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by Katie Colvin July 21, 2020

Why talk about altitude in the first place?

When it comes to beans, coffee companies love to talk country, region and altitude. This is because each of these factors make a huge difference when it comes to establishing the flavours and taste profile of the coffee itself.

All (or, at least nearly all) coffee is grown in the coffee belt - an area around the equator that provides optimum conditions for the coffee tree to flourish; it’s frost free, with moderate rainfall and abundant sunshine. Within this belt, however, you’ve got a huge range of different flavours, profiles and aromas to choose from - and this is where altitude really comes in.

The highest-grown coffees in Costa Rica come from farms that are 4,500 feet above sea level, yet Ethiopia has farms that sit at 6,000 feet. The general consensus is that an altitude above 4,000 feet is considered high enough to produce the growing conditions that create beautifully dense, desirable beans.

But why does higher elevation give us better beans?

There are several reasons for this, but really it all comes down to slowing the beans growth. This may sound a bit counterintuitive, but there is method in the madness.

Cooler temperatures mean sweeter beans

The higher up you go, the colder it gets - which means the coffee tress have to work a lot harder to grow. Because of this, the coffee cherries take a lot longer to form, taking their time to develop much more complex and concentrated sugars in the beans themselves, which is what gives us such great, vibrant flavours.

Drainage is key

Water has a tendency to flow down (thanks gravity!), and as higher elevations tend to have better drainage, the coffee trees take on much less water, meaning the sugars aren’t watered down, but instead concentrated and saturated.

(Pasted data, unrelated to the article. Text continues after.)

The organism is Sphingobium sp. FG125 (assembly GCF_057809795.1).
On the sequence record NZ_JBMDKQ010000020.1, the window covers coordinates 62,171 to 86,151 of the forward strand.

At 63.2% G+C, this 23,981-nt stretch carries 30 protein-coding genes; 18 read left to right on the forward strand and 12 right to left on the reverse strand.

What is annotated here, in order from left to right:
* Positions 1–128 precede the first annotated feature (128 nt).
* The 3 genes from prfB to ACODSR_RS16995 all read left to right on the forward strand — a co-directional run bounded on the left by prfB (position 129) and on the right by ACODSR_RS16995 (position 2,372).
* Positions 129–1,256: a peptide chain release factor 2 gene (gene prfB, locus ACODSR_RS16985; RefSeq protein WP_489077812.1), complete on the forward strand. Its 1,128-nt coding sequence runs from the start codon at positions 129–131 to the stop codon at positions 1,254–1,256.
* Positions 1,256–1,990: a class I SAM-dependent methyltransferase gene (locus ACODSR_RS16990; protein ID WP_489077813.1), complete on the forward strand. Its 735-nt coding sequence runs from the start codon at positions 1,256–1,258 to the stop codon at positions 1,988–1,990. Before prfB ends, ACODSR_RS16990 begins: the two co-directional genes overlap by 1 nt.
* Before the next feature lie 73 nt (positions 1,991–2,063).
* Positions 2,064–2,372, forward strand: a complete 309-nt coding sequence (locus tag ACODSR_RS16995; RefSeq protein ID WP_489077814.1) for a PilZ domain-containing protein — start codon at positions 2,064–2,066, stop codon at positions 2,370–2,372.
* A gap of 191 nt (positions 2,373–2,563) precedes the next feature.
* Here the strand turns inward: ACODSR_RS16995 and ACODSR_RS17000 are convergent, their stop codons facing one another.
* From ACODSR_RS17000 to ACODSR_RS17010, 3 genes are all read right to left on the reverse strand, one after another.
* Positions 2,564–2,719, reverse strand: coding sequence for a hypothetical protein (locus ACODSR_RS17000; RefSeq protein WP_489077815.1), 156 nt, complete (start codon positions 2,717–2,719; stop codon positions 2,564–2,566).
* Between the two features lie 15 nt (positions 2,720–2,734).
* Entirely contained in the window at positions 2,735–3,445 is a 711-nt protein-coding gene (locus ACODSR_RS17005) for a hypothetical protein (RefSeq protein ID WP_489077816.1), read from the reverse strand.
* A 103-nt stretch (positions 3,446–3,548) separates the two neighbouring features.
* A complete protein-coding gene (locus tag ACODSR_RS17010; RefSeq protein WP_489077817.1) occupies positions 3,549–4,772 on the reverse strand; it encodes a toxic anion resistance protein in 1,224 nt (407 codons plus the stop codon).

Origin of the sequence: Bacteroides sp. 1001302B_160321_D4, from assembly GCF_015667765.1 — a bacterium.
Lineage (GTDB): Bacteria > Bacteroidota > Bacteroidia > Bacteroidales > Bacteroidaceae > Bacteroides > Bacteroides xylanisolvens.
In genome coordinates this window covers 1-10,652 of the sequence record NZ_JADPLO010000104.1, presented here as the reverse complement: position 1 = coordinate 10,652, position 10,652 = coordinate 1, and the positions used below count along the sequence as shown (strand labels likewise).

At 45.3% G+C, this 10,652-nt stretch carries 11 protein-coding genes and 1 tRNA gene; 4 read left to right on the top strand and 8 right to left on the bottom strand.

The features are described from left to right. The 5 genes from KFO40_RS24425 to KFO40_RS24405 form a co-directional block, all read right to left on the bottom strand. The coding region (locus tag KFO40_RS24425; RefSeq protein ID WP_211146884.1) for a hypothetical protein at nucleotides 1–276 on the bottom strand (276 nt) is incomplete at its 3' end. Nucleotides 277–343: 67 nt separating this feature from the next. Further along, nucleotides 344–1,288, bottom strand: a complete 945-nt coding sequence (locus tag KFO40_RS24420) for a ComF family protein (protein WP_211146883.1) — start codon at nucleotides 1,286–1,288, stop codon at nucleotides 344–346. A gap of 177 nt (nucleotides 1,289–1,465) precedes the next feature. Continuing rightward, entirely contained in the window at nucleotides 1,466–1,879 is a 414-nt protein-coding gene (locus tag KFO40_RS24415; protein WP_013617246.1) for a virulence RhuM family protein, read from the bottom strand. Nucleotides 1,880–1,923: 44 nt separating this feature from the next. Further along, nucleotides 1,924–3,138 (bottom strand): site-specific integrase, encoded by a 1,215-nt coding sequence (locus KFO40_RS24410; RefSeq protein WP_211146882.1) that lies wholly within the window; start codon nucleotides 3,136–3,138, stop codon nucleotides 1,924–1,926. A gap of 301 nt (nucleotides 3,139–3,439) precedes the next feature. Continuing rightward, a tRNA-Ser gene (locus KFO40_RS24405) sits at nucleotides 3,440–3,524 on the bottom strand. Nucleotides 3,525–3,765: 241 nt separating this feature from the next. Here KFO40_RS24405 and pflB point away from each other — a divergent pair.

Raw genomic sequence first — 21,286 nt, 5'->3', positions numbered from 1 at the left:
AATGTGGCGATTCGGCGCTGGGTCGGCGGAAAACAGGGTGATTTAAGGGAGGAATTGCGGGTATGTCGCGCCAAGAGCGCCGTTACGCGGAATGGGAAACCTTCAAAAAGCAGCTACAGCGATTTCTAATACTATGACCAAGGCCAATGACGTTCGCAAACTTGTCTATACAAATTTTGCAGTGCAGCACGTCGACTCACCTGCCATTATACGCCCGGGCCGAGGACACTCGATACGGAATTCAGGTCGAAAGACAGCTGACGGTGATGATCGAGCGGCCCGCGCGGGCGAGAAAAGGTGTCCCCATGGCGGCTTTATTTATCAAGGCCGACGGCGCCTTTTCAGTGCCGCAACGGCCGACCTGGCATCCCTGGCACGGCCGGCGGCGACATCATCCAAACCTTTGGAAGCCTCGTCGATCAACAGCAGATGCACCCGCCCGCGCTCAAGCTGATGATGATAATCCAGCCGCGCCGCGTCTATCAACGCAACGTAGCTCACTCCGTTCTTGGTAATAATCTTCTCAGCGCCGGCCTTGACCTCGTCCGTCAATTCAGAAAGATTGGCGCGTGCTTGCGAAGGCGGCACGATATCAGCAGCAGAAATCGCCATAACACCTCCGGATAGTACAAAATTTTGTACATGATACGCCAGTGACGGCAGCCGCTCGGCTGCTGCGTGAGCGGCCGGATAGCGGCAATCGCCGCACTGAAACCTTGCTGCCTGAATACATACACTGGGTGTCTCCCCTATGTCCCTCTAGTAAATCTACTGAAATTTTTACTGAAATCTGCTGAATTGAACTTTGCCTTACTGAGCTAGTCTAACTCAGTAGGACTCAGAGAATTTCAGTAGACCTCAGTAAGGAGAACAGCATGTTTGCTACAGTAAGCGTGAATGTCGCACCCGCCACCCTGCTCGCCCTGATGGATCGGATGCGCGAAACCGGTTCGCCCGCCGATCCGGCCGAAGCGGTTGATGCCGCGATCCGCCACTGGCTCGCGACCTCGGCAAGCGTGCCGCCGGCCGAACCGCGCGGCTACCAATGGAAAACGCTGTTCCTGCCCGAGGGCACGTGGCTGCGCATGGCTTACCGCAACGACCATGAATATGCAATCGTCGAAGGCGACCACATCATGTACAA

Disease is less likely to spread

Just as plants find it harder to grow in cooler temperatures, so do pests and diseases that would otherwise affect the quality and yield of the bean. This may not have a huge impact on the flavour, but it does mean that the quality of the crop is improved as famers can devote more time and more space to make sure each individual tree flourishes.

Do beans from the same altitude always taste the same?

No. There is so much else to affect the way the tree develops that it’s almost impossible to predict exactly what flavours you’re going to get; but you can be sure that these beans will inherit or display similar traits. Below is a simple guide that shows you altitude, and the profile you could expect to experience from the different altitudes. We’ve also added our own single origins so you can see where our beans sit!

Does low altitude mean low quality then?

Of course, there are some exceptions to the rule and some coffees grown at lower altitudes can be excellent. Take our Limited Edition Galapagos for an example. The lack of altitude and almost constant sun coverage would normally prove disastrous for coffee growing, but thanks to a bit of evolutionary luck, the coffee produced here is some of the best in existence. The main reason for this is the Humboldt Current, a cold, low-salinity stream that brings cooling marine breezes to the Islands, allowing for the kind of subtropical temperatures that coffee thrives in.

Add to this the young, fertile, volcanic soils found throughout San Cristobal and mineral-rich fresh water from the nearby ‘El Junco’ lake (one of the only sources of freshwater on the entire Archipelago), and you’ve got the perfect environment in which to grow one of the most unique coffees you’ll ever taste.

Katie Colvin
Katie Colvin



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